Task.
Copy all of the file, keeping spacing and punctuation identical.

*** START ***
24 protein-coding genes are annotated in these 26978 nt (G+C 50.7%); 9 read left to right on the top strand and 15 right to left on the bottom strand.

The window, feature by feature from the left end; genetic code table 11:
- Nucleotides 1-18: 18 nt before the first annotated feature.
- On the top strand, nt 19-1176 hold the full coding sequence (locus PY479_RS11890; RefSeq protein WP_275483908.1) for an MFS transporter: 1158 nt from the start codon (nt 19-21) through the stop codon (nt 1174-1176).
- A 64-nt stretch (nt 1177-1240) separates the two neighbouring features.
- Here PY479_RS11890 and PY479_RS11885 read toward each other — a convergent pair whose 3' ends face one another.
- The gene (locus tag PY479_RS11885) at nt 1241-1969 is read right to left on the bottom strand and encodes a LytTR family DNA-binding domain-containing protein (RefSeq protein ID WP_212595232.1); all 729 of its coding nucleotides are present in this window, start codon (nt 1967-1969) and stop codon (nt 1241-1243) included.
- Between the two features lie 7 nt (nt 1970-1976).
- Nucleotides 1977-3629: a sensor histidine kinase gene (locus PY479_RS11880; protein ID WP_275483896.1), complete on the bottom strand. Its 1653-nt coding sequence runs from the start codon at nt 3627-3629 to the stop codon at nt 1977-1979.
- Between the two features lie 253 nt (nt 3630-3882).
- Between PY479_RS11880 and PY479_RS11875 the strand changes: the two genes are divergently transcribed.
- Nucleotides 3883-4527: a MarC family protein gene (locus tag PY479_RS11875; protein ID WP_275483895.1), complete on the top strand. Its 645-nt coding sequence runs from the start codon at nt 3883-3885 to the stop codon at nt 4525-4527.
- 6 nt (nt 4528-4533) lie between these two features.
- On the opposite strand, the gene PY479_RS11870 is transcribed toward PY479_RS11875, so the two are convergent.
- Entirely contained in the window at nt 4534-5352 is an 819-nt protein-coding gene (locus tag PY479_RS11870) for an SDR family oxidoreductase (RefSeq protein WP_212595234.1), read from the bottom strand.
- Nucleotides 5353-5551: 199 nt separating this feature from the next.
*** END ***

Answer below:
24 protein-coding genes are annotated in these 26978 nt (G+C 50.7%); 9 read left to right on the top strand and 15 right to left on the bottom strand.

The window, feature by feature from the left end; genetic code table 11:
- Nucleotides 1-18: 18 nt before the first annotated feature.
- On the top strand, nt 19-1176 hold the full coding sequence (locus PY479_RS11890; RefSeq protein WP_275483908.1) for an MFS transporter: 1158 nt from the start codon (nt 19-21) through the stop codon (nt 1174-1176).
- A 64-nt stretch (nt 1177-1240) separates the two neighbouring features.
- Here PY479_RS11890 and PY479_RS11885 read toward each other — a convergent pair whose 3' ends face one another.
- The gene (locus tag PY479_RS11885) at nt 1241-1969 is read right to left on the bottom strand and encodes a LytTR family DNA-binding domain-containing protein (RefSeq protein ID WP_212595232.1); all 729 of its coding nucleotides are present in this window, start codon (nt 1967-1969) and stop codon (nt 1241-1243) included.
- Between the two features lie 7 nt (nt 1970-1976).
- Nucleotides 1977-3629: a sensor histidine kinase gene (locus PY479_RS11880; protein ID WP_275483896.1), complete on the bottom strand. Its 1653-nt coding sequence runs from the start codon at nt 3627-3629 to the stop codon at nt 1977-1979.
- Between the two features lie 253 nt (nt 3630-3882).
- Between PY479_RS11880 and PY479_RS11875 the strand changes: the two genes are divergently transcribed.
- Nucleotides 3883-4527: a MarC family protein gene (locus tag PY479_RS11875; protein ID WP_275483895.1), complete on the top strand. Its 645-nt coding sequence runs from the start codon at nt 3883-3885 to the stop codon at nt 4525-4527.
- 6 nt (nt 4528-4533) lie between these two features.
- On the opposite strand, the gene PY479_RS11870 is transcribed toward PY479_RS11875, so the two are convergent.
- Entirely contained in the window at nt 4534-5352 is an 819-nt protein-coding gene (locus tag PY479_RS11870) for an SDR family oxidoreductase (RefSeq protein WP_212595234.1), read from the bottom strand.
- Nucleotides 5353-5551: 199 nt separating this feature from the next.